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Sigh...

On the other hand, perhaps shutting down commerce in a working class neighborhood, even if triad-infested*, was not the best move, tactically. How about massive voter signups?

NOTE * And, for people who owed the triads money and had their incomes shut off, even lethal.

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MsExPat's picture
Submitted by MsExPat on

I think you might have misunderstood the tweet (understandably, as it's missing context). The crowd of protesters were pro-Umbrella Revolution; the chant of "Shopping" is meant to be ironic. Earlier that day, the Chief Executive CY Leung had gone on TV and urged Hong Kong residents to go shopping in Mongkok now that it was "clear". The protesters decided to do a slow walk down Sai Yeung Choi street (which is normally a pedestrian street), and other adjoining streets like Soy Street en masse; when the police tried to shove them aside, they yelled: "But we're going shopping!"

More context: Mongkok was once a working class shopping area but it has transformed into a center for the mainland "shoppers" (mostly parallel traders) who come to buy items of little interest to locals: gold, baby formula, expensive and exotic Chinese medicinal herbs and patent medicines. Part of the impetus to Occupy Mongkok is that the once vibrant local neigborhood has become, thanks to the tycoons, HKSAR government policy and of course China's encouragement, into a shopping mall for mainland Chinese. The little mom and pop stores that sell useful things or cheap good food have been shoved out by the high rents. Only Triad and tycoon-backed businesses can afford to pay the astronomical rents in Mongkok.

So it was not a completely daft idea to occupy the Mongkok area at all, since it hits so many of the flashpoints that ticked off the occupiers to begin with. Tactically, the narrow streets and alleys of the area make it a difficult place for police to operate, as well.

The protesters did not shut down commerce in the area, by the way. I saw lots of shopping going on in the area whenever I was there. Oh, the gold dealers bitched and moaned to the press, but the anti-corruption China policy has made their business suck for months before Occupy started. Some businesses (like McDonalds and other chain food shops) actually INCREASED business because of the heavier traffic and demand.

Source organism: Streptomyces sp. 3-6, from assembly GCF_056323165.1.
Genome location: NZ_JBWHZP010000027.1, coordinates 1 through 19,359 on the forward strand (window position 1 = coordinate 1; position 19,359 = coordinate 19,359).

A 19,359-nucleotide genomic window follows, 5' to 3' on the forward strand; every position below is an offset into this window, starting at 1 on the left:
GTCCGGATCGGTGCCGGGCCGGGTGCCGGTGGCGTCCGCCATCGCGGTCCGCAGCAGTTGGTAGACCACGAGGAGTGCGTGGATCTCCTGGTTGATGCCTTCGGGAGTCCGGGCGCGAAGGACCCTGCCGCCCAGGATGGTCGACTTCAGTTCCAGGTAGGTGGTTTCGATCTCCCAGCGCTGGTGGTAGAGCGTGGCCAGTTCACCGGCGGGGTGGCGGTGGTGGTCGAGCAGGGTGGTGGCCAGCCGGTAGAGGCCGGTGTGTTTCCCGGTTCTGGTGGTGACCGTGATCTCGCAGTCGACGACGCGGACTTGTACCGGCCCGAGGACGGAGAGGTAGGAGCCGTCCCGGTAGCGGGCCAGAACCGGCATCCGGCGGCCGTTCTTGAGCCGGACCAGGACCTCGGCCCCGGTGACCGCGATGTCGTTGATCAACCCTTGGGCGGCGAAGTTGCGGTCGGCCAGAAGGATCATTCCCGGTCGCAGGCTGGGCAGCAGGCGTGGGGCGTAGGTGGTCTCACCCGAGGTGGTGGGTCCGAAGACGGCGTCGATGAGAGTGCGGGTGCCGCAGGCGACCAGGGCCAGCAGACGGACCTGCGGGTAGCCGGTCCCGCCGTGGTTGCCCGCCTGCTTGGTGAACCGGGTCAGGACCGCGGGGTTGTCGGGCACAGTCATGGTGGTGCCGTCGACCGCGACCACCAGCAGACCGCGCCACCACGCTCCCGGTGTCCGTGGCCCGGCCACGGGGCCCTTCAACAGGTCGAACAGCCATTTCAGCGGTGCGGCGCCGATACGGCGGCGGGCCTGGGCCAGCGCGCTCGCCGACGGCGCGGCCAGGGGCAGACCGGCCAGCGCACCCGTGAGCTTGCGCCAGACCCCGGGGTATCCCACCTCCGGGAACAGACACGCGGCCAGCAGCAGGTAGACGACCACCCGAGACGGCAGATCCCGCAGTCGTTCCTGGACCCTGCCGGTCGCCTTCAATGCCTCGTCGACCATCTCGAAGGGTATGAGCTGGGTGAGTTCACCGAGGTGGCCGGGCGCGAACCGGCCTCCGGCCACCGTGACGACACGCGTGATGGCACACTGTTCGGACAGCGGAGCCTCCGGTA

Submitted by lambert on

Somewhere along the line I plucked the irony out of the twitter stream, but I should have circled back and corrected this post. Today:

Although the Mong Kok camp was "cleared" by the police, the students return for a "shop in." Interesting confluence, then, between St Louis and Hong Kong, both attacking the consumer end of the global supply chain (though in ways appropriate to each situation).

I hadn't understood the contradictions of Mongkok from the coverage -- grittier than Admiralty was my takeaway, so now I see. This sounds like gentrification with Chinese characteristics:

Part of the impetus to Occupy Mongkok is that the once vibrant local neigborhood has become, thanks to the tycoons, HKSAR government policy and of course China's encouragement, into a shopping mall for mainland Chinese. The little mom and pop stores that sell useful things or cheap good food have been shoved out by the high rents. Only Triad and tycoon-backed businesses can afford to pay the astronomical rents in Mongkok.

So it was not a completely daft idea to occupy the Mongkok area at all, since it hits so many of the flashpoints that ticked off the occupiers to begin with. Tactically, the narrow streets and alleys of the area make it a difficult place for police to operate, as well.

I worried that the small shops would be hurt, but now I see there are worse forces hurting them.

It's also interesting to see that Mainlanders will be getting their own views of the protest (for good or ill). I wonder if that had anything to do with the choice of venue?

("Shopping" seems to be ... a thing. Like with ObamaCare.)